Alfalfa produces compounds that inhibit the growth of other alfalfa plants. If an old alfalfa stand is rotated back into alfalfa, there is significant potential for the growth of the new seedlings to be inhibited by these compounds produced by the older plants. Recent research from the University of Wisconsin demonstrated that when seeding alfalfa into a recently killed current stand (plowed or herbicide application), the new alfalfa usually germinates, emerges, and survives, but yields tend to only be about 75% of normal. Basic recommendations are to rotate out of alfalfa for at least one year. If you must maintain a forage stand by seeding into a current stand, and you can't interseed some other forage (red clover, ryegrass), then it is probably best to plow down the old stand, wait at least 3 weeks, then seed the new stand. Even so, you can expect about a 10 to 30% yield reduction from the life of this stand compared to a rotated stand.  If you are interested, there is a summary of some of the research at:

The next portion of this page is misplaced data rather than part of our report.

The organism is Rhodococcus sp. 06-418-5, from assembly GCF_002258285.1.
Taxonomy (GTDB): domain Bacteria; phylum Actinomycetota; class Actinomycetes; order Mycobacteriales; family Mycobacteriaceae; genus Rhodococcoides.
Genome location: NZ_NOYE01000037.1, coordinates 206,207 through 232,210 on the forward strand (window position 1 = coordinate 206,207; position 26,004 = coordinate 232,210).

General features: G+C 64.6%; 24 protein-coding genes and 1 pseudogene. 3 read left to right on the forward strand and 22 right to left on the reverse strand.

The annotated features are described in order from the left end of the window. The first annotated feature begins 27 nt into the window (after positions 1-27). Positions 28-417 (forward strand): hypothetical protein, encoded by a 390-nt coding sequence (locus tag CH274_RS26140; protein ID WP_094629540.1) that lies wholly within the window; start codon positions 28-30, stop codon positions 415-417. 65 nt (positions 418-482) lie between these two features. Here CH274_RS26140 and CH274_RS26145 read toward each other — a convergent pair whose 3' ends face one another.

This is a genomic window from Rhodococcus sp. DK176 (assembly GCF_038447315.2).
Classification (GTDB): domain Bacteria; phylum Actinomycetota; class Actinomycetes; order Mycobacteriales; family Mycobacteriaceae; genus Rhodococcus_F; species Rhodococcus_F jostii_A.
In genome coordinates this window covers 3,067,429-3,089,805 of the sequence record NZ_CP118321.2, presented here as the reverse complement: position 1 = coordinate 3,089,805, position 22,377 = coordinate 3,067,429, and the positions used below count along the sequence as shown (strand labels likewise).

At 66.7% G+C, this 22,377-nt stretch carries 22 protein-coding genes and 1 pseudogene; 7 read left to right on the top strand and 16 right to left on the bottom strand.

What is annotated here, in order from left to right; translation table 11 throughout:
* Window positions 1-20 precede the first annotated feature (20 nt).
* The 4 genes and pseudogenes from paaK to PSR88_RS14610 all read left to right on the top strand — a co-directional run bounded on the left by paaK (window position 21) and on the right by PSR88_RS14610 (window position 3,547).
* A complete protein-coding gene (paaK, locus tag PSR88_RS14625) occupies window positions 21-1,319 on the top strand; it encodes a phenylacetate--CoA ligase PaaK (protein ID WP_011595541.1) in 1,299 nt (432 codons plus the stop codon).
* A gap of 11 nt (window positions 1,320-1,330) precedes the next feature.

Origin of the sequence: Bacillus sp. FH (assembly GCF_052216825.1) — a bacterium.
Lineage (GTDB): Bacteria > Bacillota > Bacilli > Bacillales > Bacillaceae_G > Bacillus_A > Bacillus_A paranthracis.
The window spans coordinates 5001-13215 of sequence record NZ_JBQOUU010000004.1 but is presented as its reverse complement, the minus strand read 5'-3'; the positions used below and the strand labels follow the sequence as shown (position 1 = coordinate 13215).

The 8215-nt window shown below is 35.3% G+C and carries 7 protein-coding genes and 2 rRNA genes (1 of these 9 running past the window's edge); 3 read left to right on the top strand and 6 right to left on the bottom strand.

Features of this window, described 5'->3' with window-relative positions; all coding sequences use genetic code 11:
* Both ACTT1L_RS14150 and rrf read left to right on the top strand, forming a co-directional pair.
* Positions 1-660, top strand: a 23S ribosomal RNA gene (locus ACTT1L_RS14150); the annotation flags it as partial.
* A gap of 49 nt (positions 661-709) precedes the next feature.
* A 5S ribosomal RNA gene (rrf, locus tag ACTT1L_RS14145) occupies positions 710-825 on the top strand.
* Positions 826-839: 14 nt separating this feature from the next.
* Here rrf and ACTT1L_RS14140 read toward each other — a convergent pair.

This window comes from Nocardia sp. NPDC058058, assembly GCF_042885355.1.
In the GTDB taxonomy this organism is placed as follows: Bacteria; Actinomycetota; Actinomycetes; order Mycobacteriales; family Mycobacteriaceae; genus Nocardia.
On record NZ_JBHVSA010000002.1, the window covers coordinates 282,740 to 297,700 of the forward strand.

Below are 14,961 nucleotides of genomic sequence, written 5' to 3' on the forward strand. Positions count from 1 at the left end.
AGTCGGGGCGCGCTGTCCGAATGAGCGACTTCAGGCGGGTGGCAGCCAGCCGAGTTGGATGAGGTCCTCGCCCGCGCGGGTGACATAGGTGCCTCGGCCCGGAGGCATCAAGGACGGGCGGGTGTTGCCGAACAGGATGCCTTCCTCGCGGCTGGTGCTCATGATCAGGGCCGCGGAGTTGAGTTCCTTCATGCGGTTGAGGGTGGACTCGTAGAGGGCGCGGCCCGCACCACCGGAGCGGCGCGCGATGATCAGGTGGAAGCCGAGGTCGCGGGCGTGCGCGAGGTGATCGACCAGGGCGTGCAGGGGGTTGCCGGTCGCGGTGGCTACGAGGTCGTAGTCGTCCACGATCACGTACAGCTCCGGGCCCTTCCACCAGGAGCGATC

Saturday, April 16, 10 a.m. to 3:00 p.m., Transitioning to Organic Workshop, Kalona Family Cupboard Restaurant- - FREE

For producers interested in transitioning from conventional to organic agriculture.
Please register by April 14 by sending an e-mail to Call 515-294-5116 for more information.

Thursday, June 23, 1:00 p.m. SE Iowa Research & Demonstration Farm Field Day - Crawfordsville


If you have any questions, please feel free to contact the Iowa State University Extension Office.
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Last Update: April 12, 2005
Contact: Jim Fawcett